The poverty of the lower ranks of people in China far surpasses that of the most beggarly nations in Europe. In the neighbourhood of Canton many hundred, it is commonly said, many thousand families have no habitation on the land, but live constantly in little fishing boats upon the rivers and canals. The subsistence which they find there is so scanty that they are eager to fish up the nastiest garbage thrown overboard from any European ship. Any carrion, the carcase of a dead dog or cat, for example, though half putrid and stinking, is as welcome to them as the most wholesome food to the people of other countries. Marriage is encouraged in China, not by the profitableness of children, but by the liberty of destroying them. In all great towns several are every night exposed in the street, or drowned like puppies in the water. The performance of this horrid office is even said to be the avowed business by which some people earn their subsistence. ( Wealth of Nations, I.viii.24)

And these fantasies are by no means original to him, since they are standard fare in these woeful works. Come to think of it, I hear comments like this today, even from Lefties who should know better,

During my recent trip to China, I was asked: ‘Do you think China’s problem is that we don’t believe?’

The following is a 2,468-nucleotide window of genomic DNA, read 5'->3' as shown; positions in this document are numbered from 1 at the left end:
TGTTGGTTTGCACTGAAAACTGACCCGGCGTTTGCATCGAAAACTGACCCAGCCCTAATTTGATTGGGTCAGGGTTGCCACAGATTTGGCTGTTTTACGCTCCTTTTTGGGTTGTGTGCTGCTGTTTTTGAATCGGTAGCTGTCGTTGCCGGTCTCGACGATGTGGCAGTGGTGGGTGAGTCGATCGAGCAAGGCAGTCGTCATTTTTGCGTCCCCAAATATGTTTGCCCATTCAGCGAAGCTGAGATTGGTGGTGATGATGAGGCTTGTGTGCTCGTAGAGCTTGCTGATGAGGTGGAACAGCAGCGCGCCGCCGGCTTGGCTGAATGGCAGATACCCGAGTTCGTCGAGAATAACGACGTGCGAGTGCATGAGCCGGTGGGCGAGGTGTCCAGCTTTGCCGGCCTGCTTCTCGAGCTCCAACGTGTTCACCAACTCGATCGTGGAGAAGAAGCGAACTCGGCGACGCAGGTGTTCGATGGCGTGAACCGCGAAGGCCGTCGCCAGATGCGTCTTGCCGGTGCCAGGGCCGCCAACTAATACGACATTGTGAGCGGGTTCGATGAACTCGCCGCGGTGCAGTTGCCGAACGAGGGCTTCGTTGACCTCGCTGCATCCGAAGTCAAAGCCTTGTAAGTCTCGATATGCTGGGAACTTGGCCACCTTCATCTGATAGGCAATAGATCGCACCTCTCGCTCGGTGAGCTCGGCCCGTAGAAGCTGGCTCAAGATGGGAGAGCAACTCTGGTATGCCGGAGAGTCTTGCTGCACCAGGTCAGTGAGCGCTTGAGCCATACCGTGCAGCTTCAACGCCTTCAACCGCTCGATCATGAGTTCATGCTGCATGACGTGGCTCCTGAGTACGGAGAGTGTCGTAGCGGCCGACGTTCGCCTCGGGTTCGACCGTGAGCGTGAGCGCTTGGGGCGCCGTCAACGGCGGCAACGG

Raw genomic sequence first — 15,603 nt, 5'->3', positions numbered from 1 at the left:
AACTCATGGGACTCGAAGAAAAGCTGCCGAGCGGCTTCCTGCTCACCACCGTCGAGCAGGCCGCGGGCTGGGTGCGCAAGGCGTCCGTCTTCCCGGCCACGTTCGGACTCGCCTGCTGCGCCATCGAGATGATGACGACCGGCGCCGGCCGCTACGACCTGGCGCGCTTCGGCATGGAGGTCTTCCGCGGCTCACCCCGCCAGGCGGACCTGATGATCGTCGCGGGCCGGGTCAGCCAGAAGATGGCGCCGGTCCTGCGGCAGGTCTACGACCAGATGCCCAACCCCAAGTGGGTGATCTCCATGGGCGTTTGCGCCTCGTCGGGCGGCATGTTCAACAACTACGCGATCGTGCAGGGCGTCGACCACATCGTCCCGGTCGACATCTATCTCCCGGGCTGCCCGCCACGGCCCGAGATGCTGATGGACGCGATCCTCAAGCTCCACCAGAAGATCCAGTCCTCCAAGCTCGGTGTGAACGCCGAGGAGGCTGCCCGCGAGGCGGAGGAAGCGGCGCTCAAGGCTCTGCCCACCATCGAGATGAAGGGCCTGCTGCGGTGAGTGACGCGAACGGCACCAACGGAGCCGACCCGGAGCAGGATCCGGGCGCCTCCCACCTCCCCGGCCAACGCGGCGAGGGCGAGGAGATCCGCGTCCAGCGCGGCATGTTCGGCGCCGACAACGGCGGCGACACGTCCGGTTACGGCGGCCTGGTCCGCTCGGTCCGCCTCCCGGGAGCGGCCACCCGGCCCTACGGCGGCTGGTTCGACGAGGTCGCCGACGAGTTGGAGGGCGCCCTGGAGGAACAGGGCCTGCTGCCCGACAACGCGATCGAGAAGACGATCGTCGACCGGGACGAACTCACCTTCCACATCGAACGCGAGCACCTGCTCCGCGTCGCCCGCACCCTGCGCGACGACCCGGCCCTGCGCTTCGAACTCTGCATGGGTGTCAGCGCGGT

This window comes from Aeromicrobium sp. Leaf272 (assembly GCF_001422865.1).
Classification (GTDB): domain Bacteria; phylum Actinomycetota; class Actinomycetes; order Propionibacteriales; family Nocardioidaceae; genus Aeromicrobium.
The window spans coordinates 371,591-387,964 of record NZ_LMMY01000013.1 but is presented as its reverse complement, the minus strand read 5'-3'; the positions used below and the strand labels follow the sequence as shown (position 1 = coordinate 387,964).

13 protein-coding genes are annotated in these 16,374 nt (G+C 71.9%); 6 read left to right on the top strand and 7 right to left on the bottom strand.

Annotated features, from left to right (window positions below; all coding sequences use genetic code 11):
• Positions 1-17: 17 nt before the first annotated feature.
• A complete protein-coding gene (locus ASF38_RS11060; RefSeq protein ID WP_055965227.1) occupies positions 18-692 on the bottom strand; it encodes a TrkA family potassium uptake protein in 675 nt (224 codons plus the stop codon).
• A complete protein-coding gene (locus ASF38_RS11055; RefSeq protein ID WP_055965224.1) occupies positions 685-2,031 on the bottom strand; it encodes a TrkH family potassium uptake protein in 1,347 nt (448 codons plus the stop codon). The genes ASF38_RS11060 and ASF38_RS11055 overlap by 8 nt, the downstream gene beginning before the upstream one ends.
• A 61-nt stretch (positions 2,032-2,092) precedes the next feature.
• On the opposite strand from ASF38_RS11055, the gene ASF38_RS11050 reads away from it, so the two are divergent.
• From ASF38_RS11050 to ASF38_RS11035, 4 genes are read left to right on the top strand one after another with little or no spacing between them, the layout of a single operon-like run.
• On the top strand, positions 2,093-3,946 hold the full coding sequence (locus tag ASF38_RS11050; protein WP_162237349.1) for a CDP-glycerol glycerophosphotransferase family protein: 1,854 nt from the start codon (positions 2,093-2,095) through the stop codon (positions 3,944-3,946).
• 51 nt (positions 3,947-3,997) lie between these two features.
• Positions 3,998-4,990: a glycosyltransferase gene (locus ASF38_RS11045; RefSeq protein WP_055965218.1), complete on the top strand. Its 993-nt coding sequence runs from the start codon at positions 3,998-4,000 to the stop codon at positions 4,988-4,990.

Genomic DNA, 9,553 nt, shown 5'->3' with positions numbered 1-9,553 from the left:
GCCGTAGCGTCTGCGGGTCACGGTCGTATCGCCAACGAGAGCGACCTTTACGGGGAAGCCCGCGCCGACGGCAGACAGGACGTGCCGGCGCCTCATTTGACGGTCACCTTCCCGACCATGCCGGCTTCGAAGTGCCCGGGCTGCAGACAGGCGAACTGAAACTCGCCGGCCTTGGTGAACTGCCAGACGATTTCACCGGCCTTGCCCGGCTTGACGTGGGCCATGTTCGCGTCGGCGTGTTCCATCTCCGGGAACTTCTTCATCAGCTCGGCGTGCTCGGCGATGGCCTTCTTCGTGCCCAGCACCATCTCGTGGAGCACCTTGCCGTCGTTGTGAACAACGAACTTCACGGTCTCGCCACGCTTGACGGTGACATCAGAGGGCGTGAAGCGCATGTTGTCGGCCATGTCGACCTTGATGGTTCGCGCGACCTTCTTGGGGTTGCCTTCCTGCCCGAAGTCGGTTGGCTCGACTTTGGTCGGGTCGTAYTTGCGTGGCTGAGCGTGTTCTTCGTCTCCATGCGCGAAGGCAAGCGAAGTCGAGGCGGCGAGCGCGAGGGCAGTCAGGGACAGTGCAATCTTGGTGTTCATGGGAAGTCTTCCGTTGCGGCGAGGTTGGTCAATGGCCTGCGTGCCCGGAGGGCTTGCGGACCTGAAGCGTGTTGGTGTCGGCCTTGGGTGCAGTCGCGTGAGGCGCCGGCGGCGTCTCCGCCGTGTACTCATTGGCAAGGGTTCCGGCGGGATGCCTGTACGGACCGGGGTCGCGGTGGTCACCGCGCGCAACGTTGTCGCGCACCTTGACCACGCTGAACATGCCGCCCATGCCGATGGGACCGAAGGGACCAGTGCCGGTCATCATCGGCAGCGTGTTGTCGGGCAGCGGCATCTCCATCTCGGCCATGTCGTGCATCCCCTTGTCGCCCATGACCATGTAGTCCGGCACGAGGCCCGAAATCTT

‘What do you mean?’ I said.

‘A Western religion like Christianity assumes that you must believe’, my companion said. ‘You must have an existential commitment to the cause. In China we don’t have that. Do you think that is a problem?’

His question set me thinking, wondering whether belief isn’t actually the problem. By belief I mean not a collection of doctrines, but as my friend said, the existential commitment, the giving of one’s being to a cause. Is this sense of belief the real problem? In seeking an answer, I am reminded of Burton Mack’s point that belief was a peculiar invention of Christianity, bred under the conditions of marginality in the first couple of centuries. I would extend that point to include the major Western religions, Judaism, Christianity, and Islam. Perhaps Mack was onto something, indicating the oddness, the peculiarity of belief.

But we should not rest with Western religions, for long ago that notion of belief was extended to politics. Thus, one believes in liberalism, or anarchism, or communism. One becomes a true believer of a political party, one ‘keeps the faith’. One commits to the cause, heart and soul and mind, and fights for it by whatever means. But is this not the problem? Is it perhaps the case that the truly dangerous person is the one who really believes, who is thoroughly committed to the cause? I suspect so.

This is why the recent lecture given by Graham Ward, who now calls himself the Reverend Professor, was so deeply mistaken. Its title was ‘Why Believe?’ and it was given at Christ Church Cathedral in Newcastle, Australia. In a chronic example of ethnocentrism, he extrapolated from the particularity of Christianity and asserted that belief is part of human nature, that it is characteristic of being human, even an anthropological condition. So you can find it everywhere, from prehistory to modern neuroscience. Yet he failed to ask whether belief itself is the problem, whether its claim to universal status is then a false universal.